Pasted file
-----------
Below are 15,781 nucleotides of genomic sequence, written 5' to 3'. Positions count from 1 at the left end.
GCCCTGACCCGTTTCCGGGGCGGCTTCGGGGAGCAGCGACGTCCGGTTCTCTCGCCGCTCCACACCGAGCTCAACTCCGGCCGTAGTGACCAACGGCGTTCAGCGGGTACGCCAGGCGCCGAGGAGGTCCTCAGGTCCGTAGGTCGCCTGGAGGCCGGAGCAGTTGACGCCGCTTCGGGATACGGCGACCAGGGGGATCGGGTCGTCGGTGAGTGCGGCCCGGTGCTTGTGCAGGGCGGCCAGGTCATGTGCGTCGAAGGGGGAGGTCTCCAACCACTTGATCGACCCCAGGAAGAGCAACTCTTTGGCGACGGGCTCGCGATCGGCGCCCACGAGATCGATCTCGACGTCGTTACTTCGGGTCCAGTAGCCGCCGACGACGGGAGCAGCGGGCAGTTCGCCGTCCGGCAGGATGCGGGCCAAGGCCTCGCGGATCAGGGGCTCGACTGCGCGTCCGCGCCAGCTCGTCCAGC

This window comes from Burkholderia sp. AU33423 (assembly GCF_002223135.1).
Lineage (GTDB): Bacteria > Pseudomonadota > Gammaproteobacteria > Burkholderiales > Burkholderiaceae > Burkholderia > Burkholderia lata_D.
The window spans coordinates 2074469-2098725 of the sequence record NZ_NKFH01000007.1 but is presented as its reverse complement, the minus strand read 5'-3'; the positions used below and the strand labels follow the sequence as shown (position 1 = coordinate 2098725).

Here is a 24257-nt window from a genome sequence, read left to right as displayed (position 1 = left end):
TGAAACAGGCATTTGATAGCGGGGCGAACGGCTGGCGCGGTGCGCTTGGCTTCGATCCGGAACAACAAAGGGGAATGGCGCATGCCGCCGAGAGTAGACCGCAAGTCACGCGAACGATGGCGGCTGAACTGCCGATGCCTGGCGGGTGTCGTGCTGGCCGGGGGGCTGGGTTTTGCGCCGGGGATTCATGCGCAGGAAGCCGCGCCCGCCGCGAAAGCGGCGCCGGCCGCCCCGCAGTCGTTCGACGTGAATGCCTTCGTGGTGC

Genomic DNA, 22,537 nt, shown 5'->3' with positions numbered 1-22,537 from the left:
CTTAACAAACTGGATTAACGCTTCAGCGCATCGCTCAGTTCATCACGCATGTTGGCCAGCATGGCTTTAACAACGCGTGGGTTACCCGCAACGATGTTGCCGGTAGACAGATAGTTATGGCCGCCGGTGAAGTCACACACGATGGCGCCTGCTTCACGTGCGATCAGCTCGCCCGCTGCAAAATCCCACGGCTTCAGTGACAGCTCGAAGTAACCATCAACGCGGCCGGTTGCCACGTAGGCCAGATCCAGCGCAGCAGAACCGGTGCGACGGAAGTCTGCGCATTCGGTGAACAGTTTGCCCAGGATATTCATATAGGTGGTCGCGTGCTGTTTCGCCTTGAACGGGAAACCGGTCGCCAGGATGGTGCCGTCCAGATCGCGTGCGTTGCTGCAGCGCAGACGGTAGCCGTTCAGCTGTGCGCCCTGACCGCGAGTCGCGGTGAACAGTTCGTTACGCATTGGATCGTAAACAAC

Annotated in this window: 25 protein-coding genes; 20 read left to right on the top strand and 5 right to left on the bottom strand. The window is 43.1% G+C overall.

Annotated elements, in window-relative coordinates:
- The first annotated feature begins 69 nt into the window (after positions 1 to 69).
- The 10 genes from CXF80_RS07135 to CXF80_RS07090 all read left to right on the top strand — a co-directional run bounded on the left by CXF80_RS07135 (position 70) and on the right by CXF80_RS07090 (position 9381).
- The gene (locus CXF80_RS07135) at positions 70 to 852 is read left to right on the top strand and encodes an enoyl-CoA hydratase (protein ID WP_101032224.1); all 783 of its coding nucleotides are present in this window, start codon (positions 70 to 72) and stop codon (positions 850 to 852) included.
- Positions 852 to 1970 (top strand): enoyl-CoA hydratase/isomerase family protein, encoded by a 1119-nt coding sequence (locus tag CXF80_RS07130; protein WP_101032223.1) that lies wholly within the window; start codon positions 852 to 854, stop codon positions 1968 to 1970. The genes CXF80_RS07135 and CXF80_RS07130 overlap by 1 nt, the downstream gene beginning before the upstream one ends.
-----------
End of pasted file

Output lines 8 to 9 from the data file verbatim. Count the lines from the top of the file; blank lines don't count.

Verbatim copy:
Genomic DNA, 22,537 nt, shown 5'->3' with positions numbered 1-22,537 from the left:
CTTAACAAACTGGATTAACGCTTCAGCGCATCGCTCAGTTCATCACGCATGTTGGCCAGCATGGCTTTAACAACGCGTGGGTTACCCGCAACGATGTTGCCGGTAGACAGATAGTTATGGCCGCCGGTGAAGTCACACACGATGGCGCCTGCTTCACGTGCGATCAGCTCGCCCGCTGCAAAATCCCACGGCTTCAGTGACAGCTCGAAGTAACCATCAACGCGGCCGGTTGCCACGTAGGCCAGATCCAGCGCAGCAGAACCGGTGCGACGGAAGTCTGCGCATTCGGTGAACAGTTTGCCCAGGATATTCATATAGGTGGTCGCGTGCTGTTTCGCCTTGAACGGGAAACCGGTCGCCAGGATGGTGCCGTCCAGATCGCGTGCGTTGCTGCAGCGCAGACGGTAGCCGTTCAGCTGTGCGCCCTGACCGCGAGTCGCGGTGAACAGTTCGTTACGCATTGGATCGTAAACAAC